Sunday, 14 September 2008

Kutná Hora

Kutná Hora is an unremarkable little town. The architecture pales compared to the olde worlde charms of Prague's Old and New Towns, and the surrounding rural scenery's nothing special either. Probably the only reason you'd ever venture those eighty kilometres east of the Czech Republic's capital city would be to visit the ossuary (kostnice) in the little suburb of Sedlec.

On his return from the Holy Land in the thirteenth century, the local abbott brought with him some earth from Golgotha, the site of Jesus Christ's crucifixion, which he sprinkled in the monastery's cemetery. After this it was alleged that bodies interred here would decompose quickly, leaving only a bleached skeleton with no rotting flesh after only three days. Sedlec became the fashionable town for dead folks to be seen in.

In the fourteenth and fifteenth centuries, the Black Death and Hussite Wars also increased the supply of bodies, and several excavations were made over time to exhume older remains and make room for the newly deceased. The piles of bones were beginning to mount.

In 1870, with the remains of an estimated 40,000 bodies on site, the local Schwarzenberg aristocratic family employed a woodcarver and carpenter by the name of František Rint to "tidy" them. The result was an interior makeover you're unlikely to see on HGTV. Using only skulls and bones he constructed huge bell-shaped mounds, over-sized chalices, a Schwarzenberg coat-of-arms measuring about ten feet across, and as a centrepiece, a massive chandelier with at least one of every bone in the human body. A more thorough history can be read at the official website.

I find most tourist spots a little predictable and tiresome. They're soul-less, over-commercialized, and lacking in any distinguishment. Not Sedlec. If I live to 120 I don't think I'll ever forget that little chapel and its beautiful, macabre decor.

Saturday, 13 September 2008


I see my noble cuz Stephen from California roughly every three years, thanks in no small part to Mr G Lucas of Marin County and his ever-declining Star Wars franchise. Oh, George, where did it all go wrong?

Anyhoo, it had been three years since the last meetup and no plans had been formulated for 2008. What to do? Stephen suggested Europe, since he was planning a cruise around France, Iberia, and the Med in the late summer. Sounded good, all that was needed was a specific city and a date.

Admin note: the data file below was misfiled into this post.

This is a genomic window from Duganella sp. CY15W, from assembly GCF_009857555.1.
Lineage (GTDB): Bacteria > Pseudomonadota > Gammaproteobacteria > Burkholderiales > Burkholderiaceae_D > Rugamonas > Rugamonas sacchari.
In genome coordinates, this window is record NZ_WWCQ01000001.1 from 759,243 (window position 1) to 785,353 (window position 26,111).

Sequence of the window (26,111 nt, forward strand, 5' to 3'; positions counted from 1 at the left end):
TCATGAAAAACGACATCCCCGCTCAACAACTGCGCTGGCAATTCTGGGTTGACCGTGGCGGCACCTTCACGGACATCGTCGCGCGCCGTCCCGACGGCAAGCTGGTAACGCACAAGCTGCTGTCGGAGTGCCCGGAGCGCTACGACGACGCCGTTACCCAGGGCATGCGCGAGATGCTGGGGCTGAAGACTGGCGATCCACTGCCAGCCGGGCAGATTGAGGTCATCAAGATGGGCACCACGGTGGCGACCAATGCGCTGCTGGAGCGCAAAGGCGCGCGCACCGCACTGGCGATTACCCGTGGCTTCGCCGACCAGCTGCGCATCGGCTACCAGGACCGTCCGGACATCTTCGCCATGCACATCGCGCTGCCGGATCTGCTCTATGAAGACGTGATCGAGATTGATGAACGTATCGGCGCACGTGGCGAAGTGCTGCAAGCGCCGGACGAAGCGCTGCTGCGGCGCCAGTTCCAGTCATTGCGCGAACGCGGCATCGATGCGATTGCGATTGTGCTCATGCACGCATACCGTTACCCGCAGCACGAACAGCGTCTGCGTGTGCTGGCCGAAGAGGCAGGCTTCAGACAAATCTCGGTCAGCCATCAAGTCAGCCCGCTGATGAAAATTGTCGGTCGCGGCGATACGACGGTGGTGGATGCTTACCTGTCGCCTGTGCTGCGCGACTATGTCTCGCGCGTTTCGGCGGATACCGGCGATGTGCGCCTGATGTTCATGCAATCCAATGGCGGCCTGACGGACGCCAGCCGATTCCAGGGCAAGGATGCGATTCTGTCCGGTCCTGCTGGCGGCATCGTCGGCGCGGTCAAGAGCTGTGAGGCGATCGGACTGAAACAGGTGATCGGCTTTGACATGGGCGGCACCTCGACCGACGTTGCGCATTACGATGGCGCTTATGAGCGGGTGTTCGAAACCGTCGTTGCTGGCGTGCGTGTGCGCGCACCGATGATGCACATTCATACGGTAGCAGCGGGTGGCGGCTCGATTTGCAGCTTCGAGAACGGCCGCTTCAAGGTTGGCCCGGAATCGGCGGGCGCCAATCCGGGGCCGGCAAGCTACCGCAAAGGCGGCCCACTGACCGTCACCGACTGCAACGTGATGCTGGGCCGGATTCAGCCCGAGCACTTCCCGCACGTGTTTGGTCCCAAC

Trouble brewed when I saw his itinerary. We couldn't rendezvous at the start of the trip in Amsterdam because I'd be unable to get time off work -- a colleague would be on his honeymoon at the time and the department was short-staffed. And the end date in Prague clashed with a big business meeting (Saturday 13th September) and my Dad's 70th birthday (Sunday 14th).

Things didn't look good until Stephen suggested combining the holiday with Dad's present, i.e. bring him along for the ride. Dad is Stephen's uncle, so it'd be a family reunion for them as well. Flights, insurance, and accommodation were sorted quickly thanks to this new-fangled t'interweb, and next thing I knew we were on an EasyJet flight to the Czech Republic. Skvělá věc!

Had a great time. Lots of walking on day one to take in the tourist staples (Charles Bridge, Prague Castle, St Vitus Cathedral, ye olde Stare Mesto, etc). Dined on dumplings and pork knuckles in the evening too, to immerse ourselves in the culture a little deeper. Day two took us south by train to Karlstejn Castle, before we returned in the evening to the capital city, Wenceslas Square, and a dead horse suspended from the ceiling of a shopping mall.

And day three... well, day three deserves its own blog post, frankly. In retrospect I'm not convinced it was the very best place to take someone for their 70th birthday, but it was quite an experience for the rest of us.

Sunday, 7 September 2008

Fort William

After my success getting published at the end of June, I thought I'd give photojournalism a second go. For the last couple of years I've been a fan of Angela Mudge, the two-time (2006, 2007) Skyrunning champion from Scotland. She was competing at the annual Ben Nevis Race up and down Britain's highest mountain, which this year was part of the Skyrunner world series.

Good news: she won again. Bad news: the big newspapers had sent up a photographer on assignment, and besides, my shots turned out pretty poor. I didn't even bother submitting them.

Still, it was a nice weekend with some great weather. On the Friday I drove out to Ardnamurchan Point, the most westerly point on the British mainland. After a meandering drive along a winding single track road for miles and miles, I found there was nothing there but a lighthouse, and it was shut. Nice to see somewhere that hadn't succumbed to tourist-leeching consumerism.